and others v.TtnIl MAy'OR; ET(h
(Circuit Oourt. S. D. NerD York.
01' THE CITY 01'
July 2,1880.) .
No. 81,132-FEED WATER HEAlrJllRS FOR STEAH FIRE-Elf_ GINEs-INFRINGEMENT-VALIDITY. Letters patent No. 81,132, grantedio William A. Brickill, August 18, 1868, for improvement in feed water heaters for steam fire-engines, held, fJalid, and i n f r i n g e d . " 2. B.um-SAME-'1NVENTION-UTILITY-PATENTABILITY. Complainant's combination consisting of an apparatus for heating water, circulating through coils of pipe, to be connected, by tW9 readily-detachable tubes, with the boiler of a steam fire-engine, and also with a tank, so that when the engine is not on duty the hot water will circulate through the boiler and keep the ready for immediate use, and through the tank, keeping the heating apparatus order when the engine is away, lteld, to involve invention;and it possesSed utility was therefore patentable.
8. SJllCTION 7, PATENT ACT OF 1839, CONSTRUED-UBJll PIitOR TO APPLY-' CATION FOR PATENT. The clause of the act of 1839 which provides that every person and corporation may use, and vend to others to be used,. any 8peciflc rna, chiruJ, manufacture, or compoBition of matter which they have purchased or constructed prior to the application for a patent, held, restricted in the case of patents for 8ub8tantitlB things to the use of the particular thing bought or made, and not to a general use of the invention. PierB011J v. Eagle Screw Co. 3 Story, 402, 408. McOlurg v. King8land, 1 How. 202, distinguished.
4. ACT OF 187o-JuRISDlCTION. The act of 1870 may govern rights under patents issued prior thereto, if the effect would not be to take away rights already secured under such patents. I. INFRINGEMENT-AGENOY. A city will be held responsible for infringements by lts1lre dllpart': ment, though separately incorporated. 6. SAllE-EX'rENT-lNTERLOCUTORY DECREE The extent of infringement shown is immaterial for the purpose of an interlocutory decree.
In Equity. James A. Hu.d8on, for complainants. liIf'ederic H. Betts, for defendants.
WHEELER, D. J. This .suit involves the construction and validity of lett-ers patent No.S1,132, dated August 18, 1868, and granted to William A. Brickill for an improvement in feed water heaters for steam fire-engines. The novelty and patentability olthe and infringement of the patent by the defendant, are denied, and a license by operation of law to practice the invention is claimed. describes a heating a.pparatus for heating water, circulating through coils of pipe, to be connected, by two readily detachable tubes, with the boiler of a steam fireengine, and also with a tank, so that when the engine is not on duty the hot water will circulate through the boiler, and keep the engine ready for immediate use, and through the tank, keeping the heating apparatus in order when the engine is away. The claim is for "the combination, with a steam fireengine; of a heating apparatus, constructed substantially as described, for the purposes fully set forth." There were, before Brickill's invention, contrivances for heating water in coils of pipe connected by tubes with the boiler of a steam fire-engine, so that water would circulate through the boiler and aid in preparing the engine for immediate use, sometimes detachable when the engine was wanted, and sometimes going with' the engine; but none of them were very effective. Those not detachable could not be effectively heated at all; and if those which were detachable were heated sufficiently to keep the water in the boiler hot when the engine was there, the heat, not having water to counteract it, would injure the apparatus when the engine was gone. Brickill overcame these difficulties, and, upon the evidence, he appeared to have been the first to do this. It is argued for the defendants that the patent is for the combination of a heating apparatus, generally, with a steam fire-engine, and that these prior devices show the combination for which the patent was granted, whatever Brickill may have invented, and that the invention described in the patent was antici. pated. The claim is for the combination of a heating apparatus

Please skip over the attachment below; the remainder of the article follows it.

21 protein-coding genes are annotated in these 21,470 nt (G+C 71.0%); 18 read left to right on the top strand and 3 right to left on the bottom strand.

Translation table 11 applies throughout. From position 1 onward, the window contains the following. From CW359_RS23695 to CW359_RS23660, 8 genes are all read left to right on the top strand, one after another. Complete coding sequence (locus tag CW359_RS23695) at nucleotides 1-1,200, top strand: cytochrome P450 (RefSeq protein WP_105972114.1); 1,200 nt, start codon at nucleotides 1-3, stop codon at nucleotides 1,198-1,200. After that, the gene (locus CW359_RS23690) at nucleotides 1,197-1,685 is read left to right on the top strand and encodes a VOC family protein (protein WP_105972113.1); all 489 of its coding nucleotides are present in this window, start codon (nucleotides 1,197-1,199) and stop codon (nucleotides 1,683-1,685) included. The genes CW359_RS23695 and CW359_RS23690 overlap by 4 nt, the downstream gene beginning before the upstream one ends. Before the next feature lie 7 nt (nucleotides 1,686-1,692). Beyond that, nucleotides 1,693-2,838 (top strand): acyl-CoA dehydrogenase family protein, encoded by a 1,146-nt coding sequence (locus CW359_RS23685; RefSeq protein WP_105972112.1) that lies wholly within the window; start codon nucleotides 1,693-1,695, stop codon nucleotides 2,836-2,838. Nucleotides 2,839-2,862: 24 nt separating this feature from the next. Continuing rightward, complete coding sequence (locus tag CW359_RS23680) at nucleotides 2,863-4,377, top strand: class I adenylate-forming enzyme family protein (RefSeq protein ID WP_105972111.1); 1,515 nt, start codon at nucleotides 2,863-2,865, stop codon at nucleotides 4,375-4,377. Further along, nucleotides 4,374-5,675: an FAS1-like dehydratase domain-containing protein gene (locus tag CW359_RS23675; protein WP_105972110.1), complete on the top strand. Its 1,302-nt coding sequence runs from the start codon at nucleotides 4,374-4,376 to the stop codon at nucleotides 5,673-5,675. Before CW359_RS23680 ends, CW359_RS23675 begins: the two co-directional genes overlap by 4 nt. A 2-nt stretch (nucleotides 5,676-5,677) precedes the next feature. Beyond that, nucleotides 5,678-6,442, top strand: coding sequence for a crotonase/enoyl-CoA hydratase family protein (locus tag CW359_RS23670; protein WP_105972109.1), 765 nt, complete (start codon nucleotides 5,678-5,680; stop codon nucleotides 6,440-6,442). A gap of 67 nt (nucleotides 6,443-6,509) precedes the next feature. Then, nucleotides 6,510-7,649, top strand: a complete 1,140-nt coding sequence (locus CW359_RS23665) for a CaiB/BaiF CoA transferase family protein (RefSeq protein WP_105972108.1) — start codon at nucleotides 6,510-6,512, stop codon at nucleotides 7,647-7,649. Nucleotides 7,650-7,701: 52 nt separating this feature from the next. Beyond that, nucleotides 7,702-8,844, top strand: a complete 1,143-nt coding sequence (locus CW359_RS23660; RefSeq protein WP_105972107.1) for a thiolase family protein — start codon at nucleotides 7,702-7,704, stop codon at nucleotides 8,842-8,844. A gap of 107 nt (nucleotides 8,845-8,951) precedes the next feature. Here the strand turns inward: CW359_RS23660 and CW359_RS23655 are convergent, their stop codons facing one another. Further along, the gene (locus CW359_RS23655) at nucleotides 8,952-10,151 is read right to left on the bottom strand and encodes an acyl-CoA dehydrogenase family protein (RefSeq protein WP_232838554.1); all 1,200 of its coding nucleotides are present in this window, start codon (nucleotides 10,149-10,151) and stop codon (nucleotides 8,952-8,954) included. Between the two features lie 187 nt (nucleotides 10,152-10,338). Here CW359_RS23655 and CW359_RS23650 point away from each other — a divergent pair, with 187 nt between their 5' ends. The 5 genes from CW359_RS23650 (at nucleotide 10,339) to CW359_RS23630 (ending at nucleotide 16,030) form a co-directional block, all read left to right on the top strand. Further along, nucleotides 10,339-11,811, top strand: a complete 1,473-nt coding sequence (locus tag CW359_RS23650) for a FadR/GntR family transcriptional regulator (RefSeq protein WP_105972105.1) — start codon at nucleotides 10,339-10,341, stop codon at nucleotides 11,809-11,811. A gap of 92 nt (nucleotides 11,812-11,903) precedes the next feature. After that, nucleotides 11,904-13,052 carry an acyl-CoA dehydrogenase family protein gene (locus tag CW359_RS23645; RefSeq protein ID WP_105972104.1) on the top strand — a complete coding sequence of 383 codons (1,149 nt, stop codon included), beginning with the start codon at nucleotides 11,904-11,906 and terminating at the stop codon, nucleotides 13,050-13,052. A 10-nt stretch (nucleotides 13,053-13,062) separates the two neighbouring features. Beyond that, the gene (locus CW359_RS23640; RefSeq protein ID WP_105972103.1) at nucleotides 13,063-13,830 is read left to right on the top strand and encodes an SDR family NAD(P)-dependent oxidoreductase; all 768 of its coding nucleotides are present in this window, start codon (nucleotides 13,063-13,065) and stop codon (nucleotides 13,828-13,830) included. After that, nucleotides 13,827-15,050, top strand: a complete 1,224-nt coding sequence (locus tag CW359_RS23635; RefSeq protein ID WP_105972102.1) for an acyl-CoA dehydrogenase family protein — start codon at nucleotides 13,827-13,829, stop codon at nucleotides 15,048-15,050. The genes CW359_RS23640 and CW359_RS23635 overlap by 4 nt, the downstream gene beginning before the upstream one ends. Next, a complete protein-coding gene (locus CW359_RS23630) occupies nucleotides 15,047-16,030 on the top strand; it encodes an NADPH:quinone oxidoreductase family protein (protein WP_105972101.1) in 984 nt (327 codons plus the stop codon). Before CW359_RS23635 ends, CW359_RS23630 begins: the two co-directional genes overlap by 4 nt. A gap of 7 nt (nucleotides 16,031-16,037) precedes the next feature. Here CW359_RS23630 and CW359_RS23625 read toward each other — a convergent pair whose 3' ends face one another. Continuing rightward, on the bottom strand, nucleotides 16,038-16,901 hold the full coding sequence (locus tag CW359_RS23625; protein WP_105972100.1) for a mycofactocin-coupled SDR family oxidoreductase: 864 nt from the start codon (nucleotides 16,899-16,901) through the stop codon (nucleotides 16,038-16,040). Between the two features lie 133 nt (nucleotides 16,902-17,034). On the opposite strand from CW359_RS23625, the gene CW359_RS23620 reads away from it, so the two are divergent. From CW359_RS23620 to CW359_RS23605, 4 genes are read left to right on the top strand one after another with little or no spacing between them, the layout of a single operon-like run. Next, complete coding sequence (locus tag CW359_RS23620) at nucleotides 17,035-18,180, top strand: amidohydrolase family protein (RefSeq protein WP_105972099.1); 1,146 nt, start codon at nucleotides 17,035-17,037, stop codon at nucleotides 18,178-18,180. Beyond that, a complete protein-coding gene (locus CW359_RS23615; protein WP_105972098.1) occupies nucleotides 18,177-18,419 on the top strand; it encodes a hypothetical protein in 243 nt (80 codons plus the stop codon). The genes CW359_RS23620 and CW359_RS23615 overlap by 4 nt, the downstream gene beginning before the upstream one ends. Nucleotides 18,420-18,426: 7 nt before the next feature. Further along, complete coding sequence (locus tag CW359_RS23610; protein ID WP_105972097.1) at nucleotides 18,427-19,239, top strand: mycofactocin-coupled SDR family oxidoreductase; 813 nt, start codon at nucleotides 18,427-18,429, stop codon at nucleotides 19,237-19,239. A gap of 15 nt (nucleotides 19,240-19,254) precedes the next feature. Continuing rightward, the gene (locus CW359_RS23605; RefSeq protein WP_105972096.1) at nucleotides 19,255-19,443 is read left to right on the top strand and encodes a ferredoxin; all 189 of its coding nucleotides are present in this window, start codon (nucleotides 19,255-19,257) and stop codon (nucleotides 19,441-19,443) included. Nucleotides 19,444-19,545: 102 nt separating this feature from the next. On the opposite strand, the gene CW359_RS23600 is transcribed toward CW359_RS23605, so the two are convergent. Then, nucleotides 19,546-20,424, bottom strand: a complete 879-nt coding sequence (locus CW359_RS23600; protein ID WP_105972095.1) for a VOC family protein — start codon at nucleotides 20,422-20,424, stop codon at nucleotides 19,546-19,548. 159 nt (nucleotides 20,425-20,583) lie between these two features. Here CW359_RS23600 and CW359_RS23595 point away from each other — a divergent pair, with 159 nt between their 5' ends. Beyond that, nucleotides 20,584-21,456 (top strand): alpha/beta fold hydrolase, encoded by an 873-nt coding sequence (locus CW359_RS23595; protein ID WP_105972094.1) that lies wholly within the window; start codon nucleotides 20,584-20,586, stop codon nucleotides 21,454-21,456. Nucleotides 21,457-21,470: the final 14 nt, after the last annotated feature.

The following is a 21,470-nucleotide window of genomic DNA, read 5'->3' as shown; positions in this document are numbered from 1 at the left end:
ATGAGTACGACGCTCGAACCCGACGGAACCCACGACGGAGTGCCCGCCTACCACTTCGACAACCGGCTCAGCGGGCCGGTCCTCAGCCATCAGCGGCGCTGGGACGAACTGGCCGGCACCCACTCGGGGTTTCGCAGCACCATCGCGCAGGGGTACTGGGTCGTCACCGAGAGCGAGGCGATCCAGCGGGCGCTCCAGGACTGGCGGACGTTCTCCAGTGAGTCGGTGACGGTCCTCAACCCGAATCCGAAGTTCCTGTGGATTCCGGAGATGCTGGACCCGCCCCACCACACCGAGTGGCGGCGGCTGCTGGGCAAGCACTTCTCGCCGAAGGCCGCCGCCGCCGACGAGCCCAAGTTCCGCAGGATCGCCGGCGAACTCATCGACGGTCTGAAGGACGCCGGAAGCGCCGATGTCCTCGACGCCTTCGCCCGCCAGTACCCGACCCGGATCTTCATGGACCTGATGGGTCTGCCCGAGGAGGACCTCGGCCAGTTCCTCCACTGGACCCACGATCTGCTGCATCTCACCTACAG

lIRIOKILL V. THE
E'l'(J" OJ' NEW YORK.